This study examines whether psychopathic traits in a nonreferred (and presumably nonpsychopathic) sample could enhance the accuracy of perceptions of victim vulnerability. In a previous study, the interpersonal and affective component of psychopathy was associated with increased accuracy in assessing vulnerability in dyadic conversations, and Grayson and Stein (1981) established that vulnerability could be assessed by observing targets walking. The purpose of this study was to determine whether individuals scoring higher on psychopathic traits would be better able to judge vulnerability to victimization after viewing short clips of targets walking. Participants provided a vulnerability estimate for each target and completed the Self-Report Psychopathy Scale: Version III (SRP-III). Higher SRP-III scores were associated with greater accuracy in assessing targets’ vulnerability to victimization. Implications for the prevention of victimization are discussed.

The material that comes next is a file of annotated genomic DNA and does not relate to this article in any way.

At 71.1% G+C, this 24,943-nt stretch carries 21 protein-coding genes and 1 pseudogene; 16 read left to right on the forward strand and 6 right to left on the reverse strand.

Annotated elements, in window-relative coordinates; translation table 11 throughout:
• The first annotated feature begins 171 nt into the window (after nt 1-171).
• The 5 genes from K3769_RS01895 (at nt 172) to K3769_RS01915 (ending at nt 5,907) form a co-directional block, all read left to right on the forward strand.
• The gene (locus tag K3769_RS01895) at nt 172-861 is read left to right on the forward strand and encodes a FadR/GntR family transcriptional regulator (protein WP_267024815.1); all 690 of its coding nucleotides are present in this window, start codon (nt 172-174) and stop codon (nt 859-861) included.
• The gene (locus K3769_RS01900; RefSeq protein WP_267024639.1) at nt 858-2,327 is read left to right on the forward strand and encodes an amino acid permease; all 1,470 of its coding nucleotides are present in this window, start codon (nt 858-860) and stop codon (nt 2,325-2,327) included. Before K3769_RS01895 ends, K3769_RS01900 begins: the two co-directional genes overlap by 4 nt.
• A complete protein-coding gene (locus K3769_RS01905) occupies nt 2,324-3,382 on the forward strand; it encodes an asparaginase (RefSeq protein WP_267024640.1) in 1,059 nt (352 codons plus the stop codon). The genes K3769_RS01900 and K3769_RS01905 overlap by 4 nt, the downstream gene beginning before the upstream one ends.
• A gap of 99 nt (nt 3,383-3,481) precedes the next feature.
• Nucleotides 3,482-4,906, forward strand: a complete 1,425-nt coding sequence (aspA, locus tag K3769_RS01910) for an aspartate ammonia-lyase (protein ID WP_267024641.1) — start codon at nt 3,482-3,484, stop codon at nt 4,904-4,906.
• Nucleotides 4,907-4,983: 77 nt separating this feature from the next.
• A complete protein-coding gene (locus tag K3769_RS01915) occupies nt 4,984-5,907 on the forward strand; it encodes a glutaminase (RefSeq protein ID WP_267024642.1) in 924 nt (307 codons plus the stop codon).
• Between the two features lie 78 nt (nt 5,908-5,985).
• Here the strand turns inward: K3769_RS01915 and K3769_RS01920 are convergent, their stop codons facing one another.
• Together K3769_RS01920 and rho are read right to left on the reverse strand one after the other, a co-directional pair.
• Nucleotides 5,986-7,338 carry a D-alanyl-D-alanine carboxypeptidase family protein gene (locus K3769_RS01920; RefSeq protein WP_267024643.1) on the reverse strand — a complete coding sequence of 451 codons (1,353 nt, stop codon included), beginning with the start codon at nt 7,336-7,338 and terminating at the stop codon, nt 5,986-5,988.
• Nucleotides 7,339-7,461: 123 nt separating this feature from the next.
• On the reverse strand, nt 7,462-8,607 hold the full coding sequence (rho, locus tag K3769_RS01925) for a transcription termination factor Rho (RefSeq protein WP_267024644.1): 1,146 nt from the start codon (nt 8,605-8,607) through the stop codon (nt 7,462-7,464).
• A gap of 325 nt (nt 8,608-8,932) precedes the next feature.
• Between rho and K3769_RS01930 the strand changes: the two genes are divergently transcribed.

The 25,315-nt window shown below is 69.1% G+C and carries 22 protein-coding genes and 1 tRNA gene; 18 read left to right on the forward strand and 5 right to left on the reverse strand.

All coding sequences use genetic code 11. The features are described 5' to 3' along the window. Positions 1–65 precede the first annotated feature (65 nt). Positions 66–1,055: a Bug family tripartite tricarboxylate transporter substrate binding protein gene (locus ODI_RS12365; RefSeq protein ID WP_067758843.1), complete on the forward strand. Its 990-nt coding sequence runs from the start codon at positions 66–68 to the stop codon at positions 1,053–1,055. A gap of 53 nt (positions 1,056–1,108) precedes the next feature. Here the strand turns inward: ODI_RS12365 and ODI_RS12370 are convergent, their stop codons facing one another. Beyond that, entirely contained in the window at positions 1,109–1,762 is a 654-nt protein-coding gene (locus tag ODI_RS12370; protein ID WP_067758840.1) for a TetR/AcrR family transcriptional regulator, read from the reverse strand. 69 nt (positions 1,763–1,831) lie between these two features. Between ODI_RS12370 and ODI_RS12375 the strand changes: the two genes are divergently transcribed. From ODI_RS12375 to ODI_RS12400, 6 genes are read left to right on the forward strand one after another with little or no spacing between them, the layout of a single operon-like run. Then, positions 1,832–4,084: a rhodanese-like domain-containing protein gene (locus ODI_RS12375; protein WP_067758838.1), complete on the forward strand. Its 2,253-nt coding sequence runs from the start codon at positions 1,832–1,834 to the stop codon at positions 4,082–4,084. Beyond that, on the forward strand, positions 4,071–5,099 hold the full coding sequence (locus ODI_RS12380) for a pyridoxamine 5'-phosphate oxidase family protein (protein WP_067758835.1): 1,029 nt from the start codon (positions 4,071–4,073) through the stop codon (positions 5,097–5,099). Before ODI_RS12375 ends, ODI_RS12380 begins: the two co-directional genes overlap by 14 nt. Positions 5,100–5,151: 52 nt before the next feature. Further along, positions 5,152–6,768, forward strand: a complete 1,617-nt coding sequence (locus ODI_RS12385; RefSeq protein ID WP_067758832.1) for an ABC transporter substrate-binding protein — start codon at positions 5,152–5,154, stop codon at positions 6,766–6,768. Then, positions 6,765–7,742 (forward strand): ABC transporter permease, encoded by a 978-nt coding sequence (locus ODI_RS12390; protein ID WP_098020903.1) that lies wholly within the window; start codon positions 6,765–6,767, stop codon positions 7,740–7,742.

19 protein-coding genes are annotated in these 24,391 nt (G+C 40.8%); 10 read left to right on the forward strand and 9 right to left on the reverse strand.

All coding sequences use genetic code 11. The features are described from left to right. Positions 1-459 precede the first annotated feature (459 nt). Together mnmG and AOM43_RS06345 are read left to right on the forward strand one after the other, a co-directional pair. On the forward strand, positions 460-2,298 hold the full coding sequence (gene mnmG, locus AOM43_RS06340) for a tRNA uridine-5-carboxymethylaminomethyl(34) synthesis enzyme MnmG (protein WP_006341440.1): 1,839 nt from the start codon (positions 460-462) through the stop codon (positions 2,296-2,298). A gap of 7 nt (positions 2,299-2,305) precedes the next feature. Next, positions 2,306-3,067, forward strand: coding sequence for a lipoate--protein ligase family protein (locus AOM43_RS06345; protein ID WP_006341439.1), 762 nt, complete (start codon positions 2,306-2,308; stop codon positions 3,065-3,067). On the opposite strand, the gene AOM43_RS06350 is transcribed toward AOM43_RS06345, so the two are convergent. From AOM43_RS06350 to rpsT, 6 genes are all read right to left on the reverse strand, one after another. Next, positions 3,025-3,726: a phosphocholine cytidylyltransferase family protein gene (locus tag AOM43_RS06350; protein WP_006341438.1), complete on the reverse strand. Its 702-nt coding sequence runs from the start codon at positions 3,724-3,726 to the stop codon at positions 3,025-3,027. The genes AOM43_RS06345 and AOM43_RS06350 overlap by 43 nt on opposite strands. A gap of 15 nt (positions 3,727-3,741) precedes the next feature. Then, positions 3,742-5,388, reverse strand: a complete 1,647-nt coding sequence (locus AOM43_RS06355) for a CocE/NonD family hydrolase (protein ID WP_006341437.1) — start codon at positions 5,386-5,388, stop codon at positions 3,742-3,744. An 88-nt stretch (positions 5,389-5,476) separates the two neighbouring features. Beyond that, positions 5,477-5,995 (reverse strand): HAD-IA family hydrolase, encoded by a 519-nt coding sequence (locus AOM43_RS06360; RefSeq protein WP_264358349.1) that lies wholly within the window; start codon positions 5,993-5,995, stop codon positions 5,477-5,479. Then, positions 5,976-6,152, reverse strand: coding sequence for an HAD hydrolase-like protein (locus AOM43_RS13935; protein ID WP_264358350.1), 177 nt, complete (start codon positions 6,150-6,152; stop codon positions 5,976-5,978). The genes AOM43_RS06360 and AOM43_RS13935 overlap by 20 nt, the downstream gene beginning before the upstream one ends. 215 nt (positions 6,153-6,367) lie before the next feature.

Source: “Psychopathic Traits and Perceptions of Victim Vulnerability” from Criminal Justice and Behavior
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